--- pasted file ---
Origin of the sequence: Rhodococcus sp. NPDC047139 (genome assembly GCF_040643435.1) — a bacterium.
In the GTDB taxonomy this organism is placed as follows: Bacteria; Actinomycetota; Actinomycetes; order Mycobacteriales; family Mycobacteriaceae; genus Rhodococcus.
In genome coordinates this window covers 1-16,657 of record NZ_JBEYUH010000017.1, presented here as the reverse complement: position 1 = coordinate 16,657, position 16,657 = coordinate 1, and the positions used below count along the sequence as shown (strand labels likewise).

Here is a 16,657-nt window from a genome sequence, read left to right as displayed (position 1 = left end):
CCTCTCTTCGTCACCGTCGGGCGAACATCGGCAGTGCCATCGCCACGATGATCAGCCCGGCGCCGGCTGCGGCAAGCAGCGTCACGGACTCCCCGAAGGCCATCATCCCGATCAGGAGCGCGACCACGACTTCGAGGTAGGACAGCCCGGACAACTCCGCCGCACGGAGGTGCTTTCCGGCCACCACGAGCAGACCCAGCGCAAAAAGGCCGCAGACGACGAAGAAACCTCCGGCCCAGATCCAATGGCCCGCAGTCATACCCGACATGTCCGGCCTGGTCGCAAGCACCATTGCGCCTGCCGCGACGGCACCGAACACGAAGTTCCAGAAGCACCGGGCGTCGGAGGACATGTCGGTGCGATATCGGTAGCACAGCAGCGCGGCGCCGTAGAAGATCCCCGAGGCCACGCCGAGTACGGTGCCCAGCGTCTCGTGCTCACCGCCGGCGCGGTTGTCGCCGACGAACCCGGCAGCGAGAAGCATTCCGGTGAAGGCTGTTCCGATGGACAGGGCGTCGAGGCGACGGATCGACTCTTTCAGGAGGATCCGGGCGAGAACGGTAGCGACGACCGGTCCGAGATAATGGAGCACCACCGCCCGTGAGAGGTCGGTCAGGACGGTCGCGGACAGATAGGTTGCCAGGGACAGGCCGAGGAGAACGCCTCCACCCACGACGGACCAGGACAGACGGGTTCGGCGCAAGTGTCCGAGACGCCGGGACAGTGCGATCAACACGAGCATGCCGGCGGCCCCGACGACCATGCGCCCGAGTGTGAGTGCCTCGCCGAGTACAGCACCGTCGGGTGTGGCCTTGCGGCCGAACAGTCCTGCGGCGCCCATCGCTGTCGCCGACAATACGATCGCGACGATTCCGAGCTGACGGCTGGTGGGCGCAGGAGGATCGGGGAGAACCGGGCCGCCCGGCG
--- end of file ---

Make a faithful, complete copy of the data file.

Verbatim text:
Origin of the sequence: Rhodococcus sp. NPDC047139 (genome assembly GCF_040643435.1) — a bacterium.
In the GTDB taxonomy this organism is placed as follows: Bacteria; Actinomycetota; Actinomycetes; order Mycobacteriales; family Mycobacteriaceae; genus Rhodococcus.
In genome coordinates this window covers 1-16,657 of record NZ_JBEYUH010000017.1, presented here as the reverse complement: position 1 = coordinate 16,657, position 16,657 = coordinate 1, and the positions used below count along the sequence as shown (strand labels likewise).

Here is a 16,657-nt window from a genome sequence, read left to right as displayed (position 1 = left end):
CCTCTCTTCGTCACCGTCGGGCGAACATCGGCAGTGCCATCGCCACGATGATCAGCCCGGCGCCGGCTGCGGCAAGCAGCGTCACGGACTCCCCGAAGGCCATCATCCCGATCAGGAGCGCGACCACGACTTCGAGGTAGGACAGCCCGGACAACTCCGCCGCACGGAGGTGCTTTCCGGCCACCACGAGCAGACCCAGCGCAAAAAGGCCGCAGACGACGAAGAAACCTCCGGCCCAGATCCAATGGCCCGCAGTCATACCCGACATGTCCGGCCTGGTCGCAAGCACCATTGCGCCTGCCGCGACGGCACCGAACACGAAGTTCCAGAAGCACCGGGCGTCGGAGGACATGTCGGTGCGATATCGGTAGCACAGCAGCGCGGCGCCGTAGAAGATCCCCGAGGCCACGCCGAGTACGGTGCCCAGCGTCTCGTGCTCACCGCCGGCGCGGTTGTCGCCGACGAACCCGGCAGCGAGAAGCATTCCGGTGAAGGCTGTTCCGATGGACAGGGCGTCGAGGCGACGGATCGACTCTTTCAGGAGGATCCGGGCGAGAACGGTAGCGACGACCGGTCCGAGATAATGGAGCACCACCGCCCGTGAGAGGTCGGTCAGGACGGTCGCGGACAGATAGGTTGCCAGGGACAGGCCGAGGAGAACGCCTCCACCCACGACGGACCAGGACAGACGGGTTCGGCGCAAGTGTCCGAGACGCCGGGACAGTGCGATCAACACGAGCATGCCGGCGGCCCCGACGACCATGCGCCCGAGTGTGAGTGCCTCGCCGAGTACAGCACCGTCGGGTGTGGCCTTGCGGCCGAACAGTCCTGCGGCGCCCATCGCTGTCGCCGACAATACGATCGCGACGATTCCGAGCTGACGGCTGGTGGGCGCAGGAGGATCGGGGAGAACCGGGCCGCCCGGCG